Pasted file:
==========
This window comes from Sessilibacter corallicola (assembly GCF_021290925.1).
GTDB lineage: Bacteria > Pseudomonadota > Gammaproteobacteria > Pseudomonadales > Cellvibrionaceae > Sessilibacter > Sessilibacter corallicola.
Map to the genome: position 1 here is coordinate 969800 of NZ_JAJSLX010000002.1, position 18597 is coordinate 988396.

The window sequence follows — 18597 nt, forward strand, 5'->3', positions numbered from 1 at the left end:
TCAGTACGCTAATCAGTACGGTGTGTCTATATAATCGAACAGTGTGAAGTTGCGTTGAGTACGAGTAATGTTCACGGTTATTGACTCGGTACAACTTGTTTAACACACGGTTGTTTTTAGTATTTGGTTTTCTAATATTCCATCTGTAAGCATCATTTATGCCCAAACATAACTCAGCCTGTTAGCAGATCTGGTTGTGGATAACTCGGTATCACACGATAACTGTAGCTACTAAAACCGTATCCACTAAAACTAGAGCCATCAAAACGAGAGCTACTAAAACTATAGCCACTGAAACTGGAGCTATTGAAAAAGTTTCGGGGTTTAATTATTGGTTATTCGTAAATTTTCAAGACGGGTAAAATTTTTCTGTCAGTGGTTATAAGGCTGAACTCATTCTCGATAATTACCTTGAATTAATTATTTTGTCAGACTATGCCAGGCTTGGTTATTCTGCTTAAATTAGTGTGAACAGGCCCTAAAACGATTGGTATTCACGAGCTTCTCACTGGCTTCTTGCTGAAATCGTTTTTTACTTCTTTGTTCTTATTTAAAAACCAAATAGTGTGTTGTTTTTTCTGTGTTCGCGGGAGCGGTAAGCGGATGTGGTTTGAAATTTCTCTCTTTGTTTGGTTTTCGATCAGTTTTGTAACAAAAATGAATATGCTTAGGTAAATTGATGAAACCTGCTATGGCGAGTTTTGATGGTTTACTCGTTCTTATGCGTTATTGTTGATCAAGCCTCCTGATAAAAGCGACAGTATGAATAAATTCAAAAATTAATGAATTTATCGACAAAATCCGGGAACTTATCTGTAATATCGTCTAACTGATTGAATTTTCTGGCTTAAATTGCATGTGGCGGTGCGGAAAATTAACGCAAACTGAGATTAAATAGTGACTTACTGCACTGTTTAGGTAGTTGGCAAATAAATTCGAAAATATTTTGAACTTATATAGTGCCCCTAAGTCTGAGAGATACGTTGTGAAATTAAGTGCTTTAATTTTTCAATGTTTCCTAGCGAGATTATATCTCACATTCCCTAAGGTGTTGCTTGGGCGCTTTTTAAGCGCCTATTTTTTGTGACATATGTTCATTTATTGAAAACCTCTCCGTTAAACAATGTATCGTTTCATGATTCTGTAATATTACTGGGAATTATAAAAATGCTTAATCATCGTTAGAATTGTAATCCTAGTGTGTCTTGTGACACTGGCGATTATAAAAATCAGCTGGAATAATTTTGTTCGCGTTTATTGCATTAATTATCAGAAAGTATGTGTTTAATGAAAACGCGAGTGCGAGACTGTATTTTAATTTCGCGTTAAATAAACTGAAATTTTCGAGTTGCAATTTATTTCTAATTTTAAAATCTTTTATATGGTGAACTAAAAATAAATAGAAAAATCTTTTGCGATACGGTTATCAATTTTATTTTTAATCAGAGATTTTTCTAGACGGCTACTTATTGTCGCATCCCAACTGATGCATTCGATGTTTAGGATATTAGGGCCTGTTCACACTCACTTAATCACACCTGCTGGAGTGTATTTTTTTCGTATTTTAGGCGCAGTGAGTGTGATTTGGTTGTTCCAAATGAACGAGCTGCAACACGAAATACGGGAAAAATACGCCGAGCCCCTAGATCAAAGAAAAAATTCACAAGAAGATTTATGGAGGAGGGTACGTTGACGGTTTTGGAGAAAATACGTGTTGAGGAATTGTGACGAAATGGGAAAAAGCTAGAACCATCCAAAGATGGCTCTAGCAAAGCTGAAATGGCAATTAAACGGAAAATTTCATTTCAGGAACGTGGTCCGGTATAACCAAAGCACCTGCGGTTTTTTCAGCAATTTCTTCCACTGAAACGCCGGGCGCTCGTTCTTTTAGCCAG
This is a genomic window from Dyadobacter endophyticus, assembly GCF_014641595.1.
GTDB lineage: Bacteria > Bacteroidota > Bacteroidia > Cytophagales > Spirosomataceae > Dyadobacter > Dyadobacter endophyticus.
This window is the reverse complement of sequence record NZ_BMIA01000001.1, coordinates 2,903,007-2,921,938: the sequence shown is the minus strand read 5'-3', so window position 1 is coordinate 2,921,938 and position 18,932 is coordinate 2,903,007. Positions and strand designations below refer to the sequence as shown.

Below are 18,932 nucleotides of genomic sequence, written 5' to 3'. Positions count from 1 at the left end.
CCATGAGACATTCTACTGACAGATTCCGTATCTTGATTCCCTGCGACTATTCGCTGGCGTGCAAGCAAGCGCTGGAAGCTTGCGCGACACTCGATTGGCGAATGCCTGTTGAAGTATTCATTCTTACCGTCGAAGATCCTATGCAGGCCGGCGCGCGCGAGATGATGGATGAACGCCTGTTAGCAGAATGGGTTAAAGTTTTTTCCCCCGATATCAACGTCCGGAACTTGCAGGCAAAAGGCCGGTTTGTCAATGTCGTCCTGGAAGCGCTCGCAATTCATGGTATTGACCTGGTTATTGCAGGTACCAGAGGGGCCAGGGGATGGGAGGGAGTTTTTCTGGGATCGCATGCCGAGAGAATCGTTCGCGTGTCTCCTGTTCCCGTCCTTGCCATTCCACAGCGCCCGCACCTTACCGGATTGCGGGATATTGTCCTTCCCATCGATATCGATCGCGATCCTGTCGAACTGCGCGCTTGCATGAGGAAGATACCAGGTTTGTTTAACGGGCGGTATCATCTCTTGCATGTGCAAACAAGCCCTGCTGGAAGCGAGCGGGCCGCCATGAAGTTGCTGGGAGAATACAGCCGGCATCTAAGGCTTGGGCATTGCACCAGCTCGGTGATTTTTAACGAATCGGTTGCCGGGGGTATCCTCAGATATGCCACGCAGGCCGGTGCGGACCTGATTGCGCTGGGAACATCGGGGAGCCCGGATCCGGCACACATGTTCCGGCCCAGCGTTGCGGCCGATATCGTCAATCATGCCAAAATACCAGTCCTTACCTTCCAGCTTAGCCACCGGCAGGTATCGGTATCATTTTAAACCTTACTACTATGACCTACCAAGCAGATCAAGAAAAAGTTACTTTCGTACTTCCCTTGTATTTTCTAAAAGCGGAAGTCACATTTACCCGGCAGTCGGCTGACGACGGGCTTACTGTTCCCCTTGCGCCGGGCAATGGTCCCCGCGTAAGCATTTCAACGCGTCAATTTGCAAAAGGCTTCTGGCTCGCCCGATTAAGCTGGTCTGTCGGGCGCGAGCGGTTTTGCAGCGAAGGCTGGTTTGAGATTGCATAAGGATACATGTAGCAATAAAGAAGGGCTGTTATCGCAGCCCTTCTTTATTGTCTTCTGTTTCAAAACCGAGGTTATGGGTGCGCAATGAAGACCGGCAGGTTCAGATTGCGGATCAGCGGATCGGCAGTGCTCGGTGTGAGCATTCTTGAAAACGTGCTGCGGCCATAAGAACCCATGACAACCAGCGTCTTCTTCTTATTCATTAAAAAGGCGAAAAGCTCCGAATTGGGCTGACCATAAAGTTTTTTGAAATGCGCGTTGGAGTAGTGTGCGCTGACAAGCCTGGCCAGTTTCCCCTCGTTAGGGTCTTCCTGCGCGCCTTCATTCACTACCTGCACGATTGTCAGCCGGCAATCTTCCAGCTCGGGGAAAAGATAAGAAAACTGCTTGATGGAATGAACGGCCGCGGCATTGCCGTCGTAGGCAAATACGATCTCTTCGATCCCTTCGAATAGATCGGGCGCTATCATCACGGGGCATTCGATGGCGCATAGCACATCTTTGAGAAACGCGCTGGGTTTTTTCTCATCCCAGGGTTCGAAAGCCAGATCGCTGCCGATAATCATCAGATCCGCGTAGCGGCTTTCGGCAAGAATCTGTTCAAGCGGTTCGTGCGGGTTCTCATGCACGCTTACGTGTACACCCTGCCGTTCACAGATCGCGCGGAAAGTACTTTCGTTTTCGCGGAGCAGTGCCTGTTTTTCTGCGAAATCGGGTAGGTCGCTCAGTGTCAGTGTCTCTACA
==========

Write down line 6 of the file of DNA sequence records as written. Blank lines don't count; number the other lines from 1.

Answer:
This is a genomic window from Dyadobacter endophyticus, assembly GCF_014641595.1.